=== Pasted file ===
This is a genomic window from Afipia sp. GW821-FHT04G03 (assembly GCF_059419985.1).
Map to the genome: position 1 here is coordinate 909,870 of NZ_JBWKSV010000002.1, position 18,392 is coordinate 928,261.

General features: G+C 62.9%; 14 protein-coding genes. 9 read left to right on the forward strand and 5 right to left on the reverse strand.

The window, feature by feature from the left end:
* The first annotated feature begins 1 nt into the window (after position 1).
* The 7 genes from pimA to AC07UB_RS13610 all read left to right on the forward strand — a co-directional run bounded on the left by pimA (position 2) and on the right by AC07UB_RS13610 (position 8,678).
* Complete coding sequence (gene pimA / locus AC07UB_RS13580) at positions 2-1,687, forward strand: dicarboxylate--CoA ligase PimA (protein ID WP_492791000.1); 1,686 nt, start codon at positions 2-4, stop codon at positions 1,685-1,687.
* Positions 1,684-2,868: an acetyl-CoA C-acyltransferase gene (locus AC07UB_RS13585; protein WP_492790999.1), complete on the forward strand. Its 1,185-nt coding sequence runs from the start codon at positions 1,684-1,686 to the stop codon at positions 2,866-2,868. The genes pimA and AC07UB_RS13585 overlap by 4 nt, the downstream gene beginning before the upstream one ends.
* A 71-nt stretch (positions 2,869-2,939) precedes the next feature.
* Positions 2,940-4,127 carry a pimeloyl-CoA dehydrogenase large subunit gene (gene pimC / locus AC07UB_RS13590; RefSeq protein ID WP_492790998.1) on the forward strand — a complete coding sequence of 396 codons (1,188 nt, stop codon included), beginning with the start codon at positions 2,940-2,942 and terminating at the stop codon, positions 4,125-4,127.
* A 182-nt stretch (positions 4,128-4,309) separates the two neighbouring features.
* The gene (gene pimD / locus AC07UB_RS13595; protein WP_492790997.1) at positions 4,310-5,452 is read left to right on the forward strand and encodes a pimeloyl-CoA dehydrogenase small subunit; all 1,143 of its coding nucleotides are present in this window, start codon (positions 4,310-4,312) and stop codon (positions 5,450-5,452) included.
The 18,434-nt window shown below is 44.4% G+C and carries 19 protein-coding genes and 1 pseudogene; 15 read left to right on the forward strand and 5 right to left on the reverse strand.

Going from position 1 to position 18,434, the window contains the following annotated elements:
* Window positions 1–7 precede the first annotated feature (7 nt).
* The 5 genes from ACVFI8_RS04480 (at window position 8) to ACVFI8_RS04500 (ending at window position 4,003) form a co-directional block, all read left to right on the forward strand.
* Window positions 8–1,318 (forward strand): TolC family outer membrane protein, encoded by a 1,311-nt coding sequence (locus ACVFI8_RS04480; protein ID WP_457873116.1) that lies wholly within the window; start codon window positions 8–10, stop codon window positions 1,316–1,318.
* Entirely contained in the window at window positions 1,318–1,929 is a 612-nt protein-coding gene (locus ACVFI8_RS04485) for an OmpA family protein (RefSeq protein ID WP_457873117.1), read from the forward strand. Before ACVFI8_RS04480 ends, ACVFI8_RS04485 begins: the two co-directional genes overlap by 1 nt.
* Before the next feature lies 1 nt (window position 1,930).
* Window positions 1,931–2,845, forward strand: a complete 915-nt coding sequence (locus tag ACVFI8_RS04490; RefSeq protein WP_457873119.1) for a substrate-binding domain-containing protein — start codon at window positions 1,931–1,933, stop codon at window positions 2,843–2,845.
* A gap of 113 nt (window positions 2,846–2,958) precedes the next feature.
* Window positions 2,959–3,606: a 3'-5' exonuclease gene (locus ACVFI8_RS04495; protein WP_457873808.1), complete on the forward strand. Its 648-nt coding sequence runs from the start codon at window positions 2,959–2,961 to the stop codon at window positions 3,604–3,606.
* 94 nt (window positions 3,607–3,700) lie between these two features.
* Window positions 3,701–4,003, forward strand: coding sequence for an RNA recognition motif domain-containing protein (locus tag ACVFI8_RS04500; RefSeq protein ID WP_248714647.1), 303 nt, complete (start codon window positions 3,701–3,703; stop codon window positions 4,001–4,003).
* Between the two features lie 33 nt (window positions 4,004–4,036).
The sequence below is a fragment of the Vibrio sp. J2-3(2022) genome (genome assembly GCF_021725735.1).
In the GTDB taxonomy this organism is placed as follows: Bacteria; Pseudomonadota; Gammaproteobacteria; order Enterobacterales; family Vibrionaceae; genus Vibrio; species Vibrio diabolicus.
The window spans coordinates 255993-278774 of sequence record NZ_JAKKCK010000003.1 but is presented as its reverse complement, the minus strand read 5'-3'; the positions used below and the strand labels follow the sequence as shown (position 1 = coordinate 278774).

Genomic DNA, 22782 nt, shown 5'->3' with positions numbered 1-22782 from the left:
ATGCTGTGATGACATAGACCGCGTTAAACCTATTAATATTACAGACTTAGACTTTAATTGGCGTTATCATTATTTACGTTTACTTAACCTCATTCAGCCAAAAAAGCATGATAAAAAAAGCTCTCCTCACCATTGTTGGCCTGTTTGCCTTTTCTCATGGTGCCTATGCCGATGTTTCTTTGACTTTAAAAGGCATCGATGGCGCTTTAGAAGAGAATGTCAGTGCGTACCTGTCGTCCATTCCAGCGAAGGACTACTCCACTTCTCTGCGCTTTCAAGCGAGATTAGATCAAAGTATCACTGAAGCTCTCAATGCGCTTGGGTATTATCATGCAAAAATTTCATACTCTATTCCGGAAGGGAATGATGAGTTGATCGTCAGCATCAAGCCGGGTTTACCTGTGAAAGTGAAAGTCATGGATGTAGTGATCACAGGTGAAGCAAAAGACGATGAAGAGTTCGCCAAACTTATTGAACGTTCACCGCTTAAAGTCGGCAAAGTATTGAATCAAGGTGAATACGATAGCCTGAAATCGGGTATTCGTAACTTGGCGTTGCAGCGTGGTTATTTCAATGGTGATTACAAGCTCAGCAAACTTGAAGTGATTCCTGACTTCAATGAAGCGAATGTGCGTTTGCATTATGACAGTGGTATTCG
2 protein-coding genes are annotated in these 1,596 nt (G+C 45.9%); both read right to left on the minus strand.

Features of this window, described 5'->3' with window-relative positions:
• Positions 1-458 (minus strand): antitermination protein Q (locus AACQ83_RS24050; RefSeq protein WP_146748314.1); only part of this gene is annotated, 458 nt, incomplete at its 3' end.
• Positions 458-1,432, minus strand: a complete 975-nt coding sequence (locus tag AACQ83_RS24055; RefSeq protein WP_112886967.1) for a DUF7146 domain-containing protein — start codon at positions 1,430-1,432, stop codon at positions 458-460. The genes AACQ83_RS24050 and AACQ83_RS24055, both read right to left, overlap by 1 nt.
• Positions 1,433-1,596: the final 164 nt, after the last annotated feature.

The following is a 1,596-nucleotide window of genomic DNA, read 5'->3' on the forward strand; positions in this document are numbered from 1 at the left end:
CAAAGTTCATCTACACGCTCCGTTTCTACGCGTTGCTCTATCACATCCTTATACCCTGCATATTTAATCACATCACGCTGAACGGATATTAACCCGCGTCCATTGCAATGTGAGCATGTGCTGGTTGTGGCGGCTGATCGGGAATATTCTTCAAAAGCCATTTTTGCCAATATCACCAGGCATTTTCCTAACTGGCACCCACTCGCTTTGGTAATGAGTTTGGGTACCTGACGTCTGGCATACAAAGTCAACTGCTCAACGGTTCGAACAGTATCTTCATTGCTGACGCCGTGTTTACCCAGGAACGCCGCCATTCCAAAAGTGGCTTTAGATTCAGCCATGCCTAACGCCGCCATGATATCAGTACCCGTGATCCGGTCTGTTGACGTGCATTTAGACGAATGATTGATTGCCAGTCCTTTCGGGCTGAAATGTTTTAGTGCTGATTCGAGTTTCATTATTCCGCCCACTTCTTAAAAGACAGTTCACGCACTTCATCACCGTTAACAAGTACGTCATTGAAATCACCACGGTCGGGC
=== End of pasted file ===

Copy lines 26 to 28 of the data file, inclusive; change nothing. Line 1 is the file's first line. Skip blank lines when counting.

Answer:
The sequence below is a fragment of the Vibrio sp. J2-3(2022) genome (genome assembly GCF_021725735.1).
In the GTDB taxonomy this organism is placed as follows: Bacteria; Pseudomonadota; Gammaproteobacteria; order Enterobacterales; family Vibrionaceae; genus Vibrio; species Vibrio diabolicus.
The window spans coordinates 255993-278774 of sequence record NZ_JAKKCK010000003.1 but is presented as its reverse complement, the minus strand read 5'-3'; the positions used below and the strand labels follow the sequence as shown (position 1 = coordinate 278774).